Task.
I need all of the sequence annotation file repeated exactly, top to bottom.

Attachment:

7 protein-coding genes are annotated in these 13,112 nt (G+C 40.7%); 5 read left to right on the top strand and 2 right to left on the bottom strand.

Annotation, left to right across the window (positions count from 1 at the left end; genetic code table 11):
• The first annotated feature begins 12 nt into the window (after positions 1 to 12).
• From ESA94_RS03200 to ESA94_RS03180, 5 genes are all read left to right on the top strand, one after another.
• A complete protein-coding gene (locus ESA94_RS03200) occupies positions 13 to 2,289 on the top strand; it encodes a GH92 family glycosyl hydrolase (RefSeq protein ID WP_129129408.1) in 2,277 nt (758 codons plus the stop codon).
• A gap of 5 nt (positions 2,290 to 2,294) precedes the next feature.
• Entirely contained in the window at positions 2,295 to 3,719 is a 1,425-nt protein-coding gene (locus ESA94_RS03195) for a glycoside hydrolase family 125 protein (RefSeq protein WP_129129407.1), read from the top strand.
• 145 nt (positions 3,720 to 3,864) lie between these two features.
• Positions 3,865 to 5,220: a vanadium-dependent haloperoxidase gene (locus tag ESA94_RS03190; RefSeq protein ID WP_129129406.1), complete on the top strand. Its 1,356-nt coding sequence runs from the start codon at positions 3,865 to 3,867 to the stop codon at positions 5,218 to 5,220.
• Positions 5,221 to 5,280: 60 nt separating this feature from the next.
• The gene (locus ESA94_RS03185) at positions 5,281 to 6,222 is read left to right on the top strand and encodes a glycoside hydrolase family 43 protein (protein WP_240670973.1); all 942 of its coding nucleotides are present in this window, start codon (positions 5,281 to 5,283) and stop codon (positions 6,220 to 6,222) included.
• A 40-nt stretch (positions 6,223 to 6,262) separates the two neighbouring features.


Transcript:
7 protein-coding genes are annotated in these 13,112 nt (G+C 40.7%); 5 read left to right on the top strand and 2 right to left on the bottom strand.

Annotation, left to right across the window (positions count from 1 at the left end; genetic code table 11):
• The first annotated feature begins 12 nt into the window (after positions 1 to 12).
• From ESA94_RS03200 to ESA94_RS03180, 5 genes are all read left to right on the top strand, one after another.
• A complete protein-coding gene (locus ESA94_RS03200) occupies positions 13 to 2,289 on the top strand; it encodes a GH92 family glycosyl hydrolase (RefSeq protein ID WP_129129408.1) in 2,277 nt (758 codons plus the stop codon).
• A gap of 5 nt (positions 2,290 to 2,294) precedes the next feature.
• Entirely contained in the window at positions 2,295 to 3,719 is a 1,425-nt protein-coding gene (locus ESA94_RS03195) for a glycoside hydrolase family 125 protein (RefSeq protein WP_129129407.1), read from the top strand.
• 145 nt (positions 3,720 to 3,864) lie between these two features.
• Positions 3,865 to 5,220: a vanadium-dependent haloperoxidase gene (locus tag ESA94_RS03190; RefSeq protein ID WP_129129406.1), complete on the top strand. Its 1,356-nt coding sequence runs from the start codon at positions 3,865 to 3,867 to the stop codon at positions 5,218 to 5,220.
• Positions 5,221 to 5,280: 60 nt separating this feature from the next.
• The gene (locus ESA94_RS03185) at positions 5,281 to 6,222 is read left to right on the top strand and encodes a glycoside hydrolase family 43 protein (protein WP_240670973.1); all 942 of its coding nucleotides are present in this window, start codon (positions 5,281 to 5,283) and stop codon (positions 6,220 to 6,222) included.
• A 40-nt stretch (positions 6,223 to 6,262) separates the two neighbouring features.